Three major investment firms were fined a total of some $15 million by securities regulators Tuesday for alleged improper distributions of hot new stocks to certain customers in return for inflated commissions.
The National Association of Securities Dealers, the brokerage industry's self-policing organization, announced the civil fines of $4.95 million against Bear Stearns, $5.29 million against Deutsche Bank and $5.39 million against Morgan Stanley. The NASD also censured the Wall Street firms.
The three firms neither admitted to nor denied the allegations in their settlements with the NASD.
The violations of brokerage industry rules allegedly occurred in late 1999 and early 2000, during the height of the tech-stock boom and the frenzy of initial public offerings of stock, known as IPOs. The NASD and the Securities and Exchange Commission have brought a number of actions in recent years against Wall Street firms for their dealings in IPOs.
The NASD said Tuesday that Bear Stearns, Deutsche Bank and Morgan Stanley violated its rules by obtaining unusually high commissions from certain customers within one day of giving the customers shares in desirable IPOs. The favored customers were in a position to reap huge profits by selling their shares after the prices had soared.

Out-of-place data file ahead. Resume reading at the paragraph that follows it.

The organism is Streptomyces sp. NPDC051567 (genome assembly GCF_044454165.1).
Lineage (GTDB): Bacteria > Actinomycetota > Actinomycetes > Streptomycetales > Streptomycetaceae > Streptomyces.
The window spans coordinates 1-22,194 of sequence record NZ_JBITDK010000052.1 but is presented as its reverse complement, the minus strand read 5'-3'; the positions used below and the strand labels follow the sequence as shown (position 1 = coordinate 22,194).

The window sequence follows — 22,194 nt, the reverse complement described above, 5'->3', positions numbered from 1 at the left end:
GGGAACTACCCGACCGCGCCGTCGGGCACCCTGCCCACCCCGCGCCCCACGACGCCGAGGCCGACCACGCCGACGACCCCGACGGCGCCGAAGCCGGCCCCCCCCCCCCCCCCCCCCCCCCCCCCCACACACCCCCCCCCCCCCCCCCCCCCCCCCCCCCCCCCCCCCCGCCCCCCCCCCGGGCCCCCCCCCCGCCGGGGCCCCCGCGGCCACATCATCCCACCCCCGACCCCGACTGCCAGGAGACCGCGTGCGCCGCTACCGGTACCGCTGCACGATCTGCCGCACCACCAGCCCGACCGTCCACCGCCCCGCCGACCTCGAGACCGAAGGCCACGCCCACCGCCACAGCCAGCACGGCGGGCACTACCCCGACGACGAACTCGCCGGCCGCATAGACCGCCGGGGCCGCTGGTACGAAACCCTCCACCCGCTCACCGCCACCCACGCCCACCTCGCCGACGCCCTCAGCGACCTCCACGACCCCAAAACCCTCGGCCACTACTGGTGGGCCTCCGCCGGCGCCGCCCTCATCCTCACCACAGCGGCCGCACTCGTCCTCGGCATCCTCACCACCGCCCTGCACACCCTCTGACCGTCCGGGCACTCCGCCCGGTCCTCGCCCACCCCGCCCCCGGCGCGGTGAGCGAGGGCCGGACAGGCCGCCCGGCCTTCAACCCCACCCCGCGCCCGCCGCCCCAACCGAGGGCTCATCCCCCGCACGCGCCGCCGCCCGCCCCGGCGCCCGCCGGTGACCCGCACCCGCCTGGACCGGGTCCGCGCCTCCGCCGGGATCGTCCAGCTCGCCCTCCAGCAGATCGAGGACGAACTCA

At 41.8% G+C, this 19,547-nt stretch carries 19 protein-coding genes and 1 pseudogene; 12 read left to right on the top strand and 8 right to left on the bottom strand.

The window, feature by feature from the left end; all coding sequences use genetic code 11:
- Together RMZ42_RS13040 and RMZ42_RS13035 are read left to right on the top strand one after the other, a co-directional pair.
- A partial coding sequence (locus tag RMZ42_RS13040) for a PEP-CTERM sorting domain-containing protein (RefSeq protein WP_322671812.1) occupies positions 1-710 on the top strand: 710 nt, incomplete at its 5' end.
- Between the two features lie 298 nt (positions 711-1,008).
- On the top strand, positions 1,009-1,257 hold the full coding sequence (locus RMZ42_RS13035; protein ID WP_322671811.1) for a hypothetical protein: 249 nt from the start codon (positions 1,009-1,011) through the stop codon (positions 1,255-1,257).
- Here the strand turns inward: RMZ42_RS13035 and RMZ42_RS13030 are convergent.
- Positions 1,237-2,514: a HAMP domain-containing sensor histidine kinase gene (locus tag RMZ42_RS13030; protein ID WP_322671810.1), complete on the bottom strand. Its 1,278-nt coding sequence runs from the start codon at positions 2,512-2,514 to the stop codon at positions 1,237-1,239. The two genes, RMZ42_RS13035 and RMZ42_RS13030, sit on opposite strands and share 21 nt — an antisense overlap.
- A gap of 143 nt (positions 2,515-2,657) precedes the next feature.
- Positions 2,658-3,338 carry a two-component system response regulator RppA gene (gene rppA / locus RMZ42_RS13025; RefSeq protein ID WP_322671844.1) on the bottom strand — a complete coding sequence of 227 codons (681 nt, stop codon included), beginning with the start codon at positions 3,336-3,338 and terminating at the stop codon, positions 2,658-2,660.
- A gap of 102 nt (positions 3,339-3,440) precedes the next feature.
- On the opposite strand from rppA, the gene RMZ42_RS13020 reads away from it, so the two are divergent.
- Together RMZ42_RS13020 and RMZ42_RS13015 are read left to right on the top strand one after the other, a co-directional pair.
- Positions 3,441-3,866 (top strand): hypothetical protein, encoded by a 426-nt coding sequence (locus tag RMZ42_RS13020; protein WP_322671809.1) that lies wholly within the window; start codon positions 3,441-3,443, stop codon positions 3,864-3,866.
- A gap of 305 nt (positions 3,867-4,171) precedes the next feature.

Internal e-mails at the three firms mentioned unusually large commissions from certain customers on or close to the days on which the firms distributed the IPO shares to those customers, the NASD said.
"None of these firms was providing unusual or extraordinary services to justify these very high commissions," said Mary Schapiro, NASD's vice chairman and president of regulatory policy and oversight. "By accepting high payments under those circumstances, these firms failed to observe the high standards of commercial honor and just and equitable principles of trade demanded by NASD rules."